5. Restoration and monitoring on tributaries to the South Fork


Phase 1 of the Bridge-to-Bridge Rainey Creek restoration project was completed in early 2021 and is already showing positive improvements for the fishery. Anglers and others have spotted redds (trout spawning beds) and increased signs of Cutthroat Trout in the restored reach. The South Fork Initiative (SFI) also contributed to the restoration at the US Forest Service workstation by helping secure funds for the project and coordinating volunteer efforts to put up fencing to protect the reach when there is stock on the property. Two additional restoration projects are now underway, one on Upper Third Creek (tributary to Rainey Creek) and Phase 2 of the Bridge-to-Bridge project on Rainey Creek proper. Additionally, the SFI had support from an intern in summer 2021 as local BYU-Idaho student, Ethan Taylor, was tasked to monitor and document completed and upcoming restoration projects. Ethan made maps of each location and compiled information on stream length, restoration design and plans, objectives, and short-term and long-term monitoring efforts for each reach. Additionally, the SFI also installed temperature loggers in select locations along Rainey Creek to monitor changes in water temperature as the collective effects of these restoration efforts reduce solar loading and decrease the channel width, consequently leading to lower water temperatures in Rainey Creek. These projects occurred in collaboration with, and made possible by, state, federal, and local NGO partners, as well as volunteers and landowners.





4. HFF expands assessment of river use


As concerns over recreational use of the region’s rivers increase, HFF expanded its assessments of river use to the Box Canyon and Stone Bridge reaches of the river in 2021. HFF also provided technical assistance to Teton County in repeating HFF’s 2018 assessment of river use on the upper Teton River. Over the Memorial Day-Labor Day season in 2021, 14,800 parties floated Box Canyon, while 15,500 parties floated the Stone Bridge to Ashton reach. By comparison, HFF estimated floater use on the Big Springs Water Trail in 2019 at over 37,000 parties. Anglers accounted for 53% of all floaters in Box Canyon and 39% on the Stone Bridge reach. On the upper Teton River, total use (floating and non-floating) increased from 51,252 parties in 2018 to 65,839 in 2021, a 28% increase. HFF plans to repeat use assessments every few years on key river reaches.




3. Aquatic insect communities improve


In 2021, HFF sampled aquatic macroinvertebrates at six locations on the Henry’s Fork and three on the South Fork, marking the seventh year of our “modern” monitoring program. Two notable observations over the last two years were: 1) a significant increase in mayflies, stoneflies, and caddisflies at Last Chance in 2020, likely in response to a springtime freshet flow in 2019 that moved an estimated 550 tons of sediment out of the Island Park-to-Pinehaven reach, and 2) a significant improvement in habitat quality at the Lower South Fork and Canyon South Fork locations. We also now have enough data detect long-term trends on the Henry’s Fork and found that nearly all macroinvertebrate and habitat metrics have improved over time, particularly since the early 1990s.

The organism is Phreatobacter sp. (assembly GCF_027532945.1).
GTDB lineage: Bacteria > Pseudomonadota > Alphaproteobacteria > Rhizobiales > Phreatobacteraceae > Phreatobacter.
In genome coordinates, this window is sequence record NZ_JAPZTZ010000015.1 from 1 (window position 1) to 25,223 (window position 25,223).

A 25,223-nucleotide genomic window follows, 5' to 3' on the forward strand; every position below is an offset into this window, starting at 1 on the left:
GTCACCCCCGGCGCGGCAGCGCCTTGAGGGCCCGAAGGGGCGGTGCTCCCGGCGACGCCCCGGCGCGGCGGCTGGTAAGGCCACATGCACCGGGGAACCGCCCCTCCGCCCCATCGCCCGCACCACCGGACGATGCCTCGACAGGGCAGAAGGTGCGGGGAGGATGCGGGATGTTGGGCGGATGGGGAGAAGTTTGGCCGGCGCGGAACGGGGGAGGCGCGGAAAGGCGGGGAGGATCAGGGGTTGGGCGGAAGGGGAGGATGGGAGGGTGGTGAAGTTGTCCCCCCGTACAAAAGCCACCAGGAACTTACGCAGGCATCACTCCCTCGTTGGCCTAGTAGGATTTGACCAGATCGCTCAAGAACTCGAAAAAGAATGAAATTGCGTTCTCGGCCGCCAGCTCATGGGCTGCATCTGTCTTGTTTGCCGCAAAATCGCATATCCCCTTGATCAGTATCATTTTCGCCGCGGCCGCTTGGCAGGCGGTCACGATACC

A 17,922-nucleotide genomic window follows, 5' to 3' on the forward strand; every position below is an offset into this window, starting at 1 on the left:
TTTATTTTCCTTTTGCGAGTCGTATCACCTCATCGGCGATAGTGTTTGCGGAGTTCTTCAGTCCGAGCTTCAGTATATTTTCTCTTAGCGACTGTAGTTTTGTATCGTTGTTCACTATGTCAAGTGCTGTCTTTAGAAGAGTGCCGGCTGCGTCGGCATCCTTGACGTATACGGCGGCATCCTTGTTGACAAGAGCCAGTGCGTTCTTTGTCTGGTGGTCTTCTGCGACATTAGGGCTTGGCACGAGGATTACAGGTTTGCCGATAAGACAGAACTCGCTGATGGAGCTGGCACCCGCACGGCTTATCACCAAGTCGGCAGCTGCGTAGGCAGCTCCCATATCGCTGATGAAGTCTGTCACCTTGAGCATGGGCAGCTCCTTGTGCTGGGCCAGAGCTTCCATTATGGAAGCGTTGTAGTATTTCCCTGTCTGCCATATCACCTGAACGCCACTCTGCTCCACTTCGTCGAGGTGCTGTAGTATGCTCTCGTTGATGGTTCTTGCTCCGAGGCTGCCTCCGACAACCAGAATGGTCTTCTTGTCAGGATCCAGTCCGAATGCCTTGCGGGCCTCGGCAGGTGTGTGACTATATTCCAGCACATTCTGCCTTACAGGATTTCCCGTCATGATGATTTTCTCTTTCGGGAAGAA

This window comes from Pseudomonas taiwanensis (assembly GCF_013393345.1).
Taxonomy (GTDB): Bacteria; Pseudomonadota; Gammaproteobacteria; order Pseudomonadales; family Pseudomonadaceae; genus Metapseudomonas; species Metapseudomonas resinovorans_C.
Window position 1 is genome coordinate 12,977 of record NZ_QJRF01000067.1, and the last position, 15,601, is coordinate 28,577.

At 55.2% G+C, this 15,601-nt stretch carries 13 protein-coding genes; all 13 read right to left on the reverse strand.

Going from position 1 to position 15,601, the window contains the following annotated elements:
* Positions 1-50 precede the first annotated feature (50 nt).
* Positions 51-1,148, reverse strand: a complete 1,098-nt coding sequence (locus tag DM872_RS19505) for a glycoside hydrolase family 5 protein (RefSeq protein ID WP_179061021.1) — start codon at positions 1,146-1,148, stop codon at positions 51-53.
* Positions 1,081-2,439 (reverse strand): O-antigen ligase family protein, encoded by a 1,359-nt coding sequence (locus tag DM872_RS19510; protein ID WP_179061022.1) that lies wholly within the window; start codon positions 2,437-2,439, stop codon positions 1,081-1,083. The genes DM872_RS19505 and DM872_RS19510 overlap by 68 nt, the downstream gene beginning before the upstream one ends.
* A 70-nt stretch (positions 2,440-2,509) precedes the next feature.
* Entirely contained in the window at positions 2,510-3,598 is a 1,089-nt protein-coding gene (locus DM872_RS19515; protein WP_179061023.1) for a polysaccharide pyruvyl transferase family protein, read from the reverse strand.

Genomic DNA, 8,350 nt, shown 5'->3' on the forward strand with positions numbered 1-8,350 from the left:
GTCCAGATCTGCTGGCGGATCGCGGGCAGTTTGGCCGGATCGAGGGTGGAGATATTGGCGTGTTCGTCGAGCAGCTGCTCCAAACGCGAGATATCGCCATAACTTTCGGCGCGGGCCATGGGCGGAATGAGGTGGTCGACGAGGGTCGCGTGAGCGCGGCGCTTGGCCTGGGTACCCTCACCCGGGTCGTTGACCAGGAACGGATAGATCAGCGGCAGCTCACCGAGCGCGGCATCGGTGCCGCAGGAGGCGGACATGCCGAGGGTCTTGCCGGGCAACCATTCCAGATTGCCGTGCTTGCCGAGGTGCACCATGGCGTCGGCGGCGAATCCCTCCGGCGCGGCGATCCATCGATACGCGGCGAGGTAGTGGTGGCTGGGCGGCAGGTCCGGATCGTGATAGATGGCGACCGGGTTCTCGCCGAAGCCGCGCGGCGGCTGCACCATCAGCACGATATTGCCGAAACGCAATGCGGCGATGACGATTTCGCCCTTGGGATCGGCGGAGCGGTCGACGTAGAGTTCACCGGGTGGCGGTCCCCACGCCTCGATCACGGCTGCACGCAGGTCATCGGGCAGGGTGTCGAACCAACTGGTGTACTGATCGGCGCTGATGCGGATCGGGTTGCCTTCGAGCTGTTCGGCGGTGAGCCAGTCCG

https://www.henrysfork.org/post/henry-s-fork-macroinvertebrate-monitoring-2020-2021




2. HFF's Executive Director celebrates 10-year anniversary


HFF’s Executive Director, Brandon Hoffner celebrated 10 years with the Foundation in September of 2021. Brandon arrived in Ashton with a wide background in the natural resource world and a specific passion for fly fishing and the incredible rivers of the West. This combination may have influenced his unique and effective leadership style: an ability to not only see the big picture, but to motivate the people around him to achieve uncommon results. Under Brandon’s leadership, the organization has taken on a culture of “thinking big” and has developed an expert and intrepid staff unafraid to blaze the trail and defy expectations of what a “small nonprofit” can achieve. Brandon’s life-long dedication to conservation continues here at the Foundation, we hope for many years to come.



1. Making the most of the first drought year since 2016


By most measures, water year 2021 was worse than 2016, the last drought year in the watershed. Peak snow water equivalent (SWE), date of peak SWE, total precipitation, and April-September streamflow were all worse in 2021 than in 2016. June 2021 was the driest and hottest on record. Natural flow in was 75% of average, ranking 41st out of the last 44 years. However, Island Park Reservoir ended the water year at 60,462 ac-ft (45% full), compared with 47% full on average and a mere 26,739 ac-ft (20% full) in 2016. Poor water rights, lower-than-average diversion, and rain in July and August accounted for about 40% of the improved reservoir carryover, although at a cost to agricultural producers. The remaining 60% was due to precision water management—supported by new remote-controlled irrigation infrastructure and HFF’s improved hydrologic information. Over the past four years, end-of-season reservoir content has exceeded statistical expectations by 20,000 ac-ft, after accounting for available water supply. That’s equivalent to a reduction in summertime outflow from the reservoir of 112 cfs and an increase in winter outflow of 84 cfs.